Marginal distribution

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In probability theory, given a joint probability density function of two parameters x and y, the marginal distribution of x is the probability distribution of x after information about y has been averaged over. For example from a Bayesian probability perspective, if we are doing parameter estimation we can consider the joint probability density as a joint inference about the true values of the two parameters and the marginal distribution of (say) x, as our inference about x after the uncertainty about y had been averaged over. We can say that in this case, we are considering y as a nuisance parameter.

For continuous probability densities, this marginal probability density function can be written as my(x). Such that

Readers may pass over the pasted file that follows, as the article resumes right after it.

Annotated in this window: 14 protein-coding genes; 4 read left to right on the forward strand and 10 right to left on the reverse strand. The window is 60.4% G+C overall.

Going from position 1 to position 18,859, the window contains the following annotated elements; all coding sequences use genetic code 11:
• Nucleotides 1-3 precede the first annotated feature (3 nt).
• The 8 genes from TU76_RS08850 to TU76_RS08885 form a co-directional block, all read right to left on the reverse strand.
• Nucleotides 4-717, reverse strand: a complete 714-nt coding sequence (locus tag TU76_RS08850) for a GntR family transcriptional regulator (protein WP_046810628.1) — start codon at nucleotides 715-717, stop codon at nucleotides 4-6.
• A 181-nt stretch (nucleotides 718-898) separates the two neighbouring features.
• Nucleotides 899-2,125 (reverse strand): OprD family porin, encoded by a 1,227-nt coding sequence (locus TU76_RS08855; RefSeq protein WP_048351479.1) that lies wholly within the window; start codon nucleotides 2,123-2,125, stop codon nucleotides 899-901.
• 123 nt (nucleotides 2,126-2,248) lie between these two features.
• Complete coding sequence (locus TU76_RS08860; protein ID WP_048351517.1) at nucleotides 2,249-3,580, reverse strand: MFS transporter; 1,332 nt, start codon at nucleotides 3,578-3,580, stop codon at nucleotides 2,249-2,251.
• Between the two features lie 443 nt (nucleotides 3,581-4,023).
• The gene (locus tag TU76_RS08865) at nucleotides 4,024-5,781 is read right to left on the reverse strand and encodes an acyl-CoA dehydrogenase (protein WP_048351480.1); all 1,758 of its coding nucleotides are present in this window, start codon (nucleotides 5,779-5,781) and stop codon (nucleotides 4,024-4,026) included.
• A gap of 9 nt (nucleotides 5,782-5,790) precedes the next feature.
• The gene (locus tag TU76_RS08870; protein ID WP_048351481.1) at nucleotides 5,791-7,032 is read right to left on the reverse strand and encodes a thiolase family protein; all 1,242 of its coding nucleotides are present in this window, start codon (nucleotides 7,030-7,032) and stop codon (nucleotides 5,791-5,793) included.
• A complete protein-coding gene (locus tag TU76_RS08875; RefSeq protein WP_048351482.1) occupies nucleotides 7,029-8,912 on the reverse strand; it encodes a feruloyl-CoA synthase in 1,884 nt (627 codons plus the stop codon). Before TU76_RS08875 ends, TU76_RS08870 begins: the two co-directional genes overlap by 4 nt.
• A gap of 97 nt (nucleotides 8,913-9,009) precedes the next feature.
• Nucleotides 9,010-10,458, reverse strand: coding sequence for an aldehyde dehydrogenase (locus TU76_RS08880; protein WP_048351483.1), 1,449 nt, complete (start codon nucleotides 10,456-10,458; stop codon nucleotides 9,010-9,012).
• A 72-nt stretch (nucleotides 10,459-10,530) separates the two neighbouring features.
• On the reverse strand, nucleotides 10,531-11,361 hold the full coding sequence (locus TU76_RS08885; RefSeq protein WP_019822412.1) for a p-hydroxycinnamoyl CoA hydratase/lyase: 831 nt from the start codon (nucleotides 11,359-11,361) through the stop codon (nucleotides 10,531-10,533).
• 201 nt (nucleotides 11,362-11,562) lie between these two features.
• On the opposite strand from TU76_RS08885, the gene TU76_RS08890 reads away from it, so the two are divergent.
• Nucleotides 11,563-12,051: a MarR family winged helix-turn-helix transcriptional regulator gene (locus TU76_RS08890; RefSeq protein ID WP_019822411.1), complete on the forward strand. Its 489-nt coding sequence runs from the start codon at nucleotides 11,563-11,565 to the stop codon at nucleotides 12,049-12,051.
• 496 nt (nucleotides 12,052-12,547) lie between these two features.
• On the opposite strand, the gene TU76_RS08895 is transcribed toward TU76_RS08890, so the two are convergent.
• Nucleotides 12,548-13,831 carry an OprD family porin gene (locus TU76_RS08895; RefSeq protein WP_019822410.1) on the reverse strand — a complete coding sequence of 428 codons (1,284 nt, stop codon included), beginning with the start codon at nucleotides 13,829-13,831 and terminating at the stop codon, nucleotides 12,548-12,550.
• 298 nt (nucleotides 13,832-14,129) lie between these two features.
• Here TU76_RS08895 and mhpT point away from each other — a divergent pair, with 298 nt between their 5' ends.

where p(x,y) gives the joint distribution of x and y, and c(x|y) gives the conditional distribution for x given y. The second integral was formulated by use of the Bayesian product rule. Note that the marginal distribution has the form of an expectation.

For a discrete probability mass function, the marginal probability for xk can be written as pk Such that

where the j index spans all values of the discrete y. The notation pkj here means the joint probability value when x has the value xk and y has the value yj while pk|j here references the conditional probability value for xk for y fixed at the value yj. With k fixed in the above summation and pk,j considered as a matrix, this can be thought of as summing over all columns in the kth row. Similarly, the marginal mass function for y can be computed by summing over all rows in a particular column. When all of the pk are determined this way for all k, this set of pk constitute the discrete probability mass function for the relevant discrete values of x, in this particular case calculated as a marginal mass function from an original joint probability mass function.